It’s 2018 and the power is with the individual. In fact, brands like Glossier have built empires based on this assumption. And with every customer armed with a personal social-media-megaphone, unlimited access to information, and “citizenship” in hundreds of different digital micro-communities, demographics alone cannot provide adequate information about your clients.
A decade ago, segmenting your audience based on age, gender, marital status, etc. provided insightful information. Businesses created “ideal clients” based on such information and generalized groups of people by the way they appeared on a postage label.
But today, this information alone tells us little. Today, a 35-year-old woman (let’s call her Reya) could have more in common with a 65-year-old woman than she does with another 35-year-old. What’s more, she could have more in common with a 35-year-old male than she does a female. Her career may be transient and flexible. She may adjust her brand preferences as often as she does her laundry. She may have no permanent address and live half the year travelling as a digital nomad.
Understanding Reya in broad-stroke categories does not tell us anything about how she behaves, what she values or what motivates her purchase decisions. What’s more, the demographics attributed to Reya pidgeon-hole her and can lead to assumptions about her behaviour and character.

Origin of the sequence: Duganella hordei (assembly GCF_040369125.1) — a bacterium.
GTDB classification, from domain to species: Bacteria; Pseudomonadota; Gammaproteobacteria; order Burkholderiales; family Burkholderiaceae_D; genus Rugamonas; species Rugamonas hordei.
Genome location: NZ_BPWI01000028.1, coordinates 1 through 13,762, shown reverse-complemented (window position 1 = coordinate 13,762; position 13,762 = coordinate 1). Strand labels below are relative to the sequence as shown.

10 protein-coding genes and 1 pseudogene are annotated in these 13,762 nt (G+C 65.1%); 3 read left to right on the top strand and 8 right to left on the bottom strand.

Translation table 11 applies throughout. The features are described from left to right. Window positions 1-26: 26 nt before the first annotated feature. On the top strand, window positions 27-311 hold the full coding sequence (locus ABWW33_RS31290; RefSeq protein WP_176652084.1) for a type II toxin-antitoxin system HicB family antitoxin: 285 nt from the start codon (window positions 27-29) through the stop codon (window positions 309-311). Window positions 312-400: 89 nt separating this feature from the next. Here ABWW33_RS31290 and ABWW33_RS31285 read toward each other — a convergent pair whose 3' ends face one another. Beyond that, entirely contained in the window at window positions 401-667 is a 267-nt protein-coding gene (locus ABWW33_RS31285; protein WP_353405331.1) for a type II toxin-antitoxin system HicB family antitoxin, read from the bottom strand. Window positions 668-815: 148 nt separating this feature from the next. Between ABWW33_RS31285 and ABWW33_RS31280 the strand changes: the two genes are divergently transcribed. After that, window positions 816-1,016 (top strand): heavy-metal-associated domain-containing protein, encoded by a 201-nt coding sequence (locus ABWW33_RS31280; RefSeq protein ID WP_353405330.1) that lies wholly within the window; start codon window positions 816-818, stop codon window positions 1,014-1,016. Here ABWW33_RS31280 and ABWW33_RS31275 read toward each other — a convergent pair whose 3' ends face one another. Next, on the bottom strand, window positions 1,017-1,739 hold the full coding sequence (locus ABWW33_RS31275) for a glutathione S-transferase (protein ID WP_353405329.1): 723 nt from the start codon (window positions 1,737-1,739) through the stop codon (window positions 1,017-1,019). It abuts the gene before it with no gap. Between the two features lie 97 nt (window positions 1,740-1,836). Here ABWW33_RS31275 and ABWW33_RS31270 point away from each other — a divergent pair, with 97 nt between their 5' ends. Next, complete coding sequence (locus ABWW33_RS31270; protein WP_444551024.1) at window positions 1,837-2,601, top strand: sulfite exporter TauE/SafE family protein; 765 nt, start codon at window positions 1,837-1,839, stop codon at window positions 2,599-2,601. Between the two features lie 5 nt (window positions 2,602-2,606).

Psychographics, on the other hand, can help us understand what is in Reya’s heart and mind.
Psychographics are psychological demographics or attributes applied to personality, values, opinions, attitudes, interest and lifestyle. Understanding Reya’s psychographics can paint a much more complete image of who Reya is. It can be said that Reya values health and wellness and supports LGBTQ rights and gender equality. She is interested in digital media and meditation and mindfulness. She spends her time working from cafe’s or out of her apartment and believes spending her money on experiences is more beneficial than spending her money on things.
Now, let’s apply the model to a product we are trying to sell. Let’s say the product is a Harley Davidson motorcycle.
*Insert stereotypical image of a man riding a Harley Davidson into the sunset*
Using the demographic model, we may target caucasian male accountants between 40 and 60.
Using the psychographic model we may target people who value freedom, rebellion, and a sense of belonging to a community.
As it turns out, Harley Davidson is the number one seller of motorcycles to women, African-Americans, Hispanics, young adults and baby boomers. Using the demographic model alone would miss the majority of Harley’s best customers.
It’s 2018, and the power is with the individual. It’s time to adjust your segmenting model and think about your customers in terms of psychographics in addition to traditional demographics.
And as Glossier founder, Emily Weiss, suggests, if you want to engage your customer, engage her — But, this only works if you first understand her.
Original published on here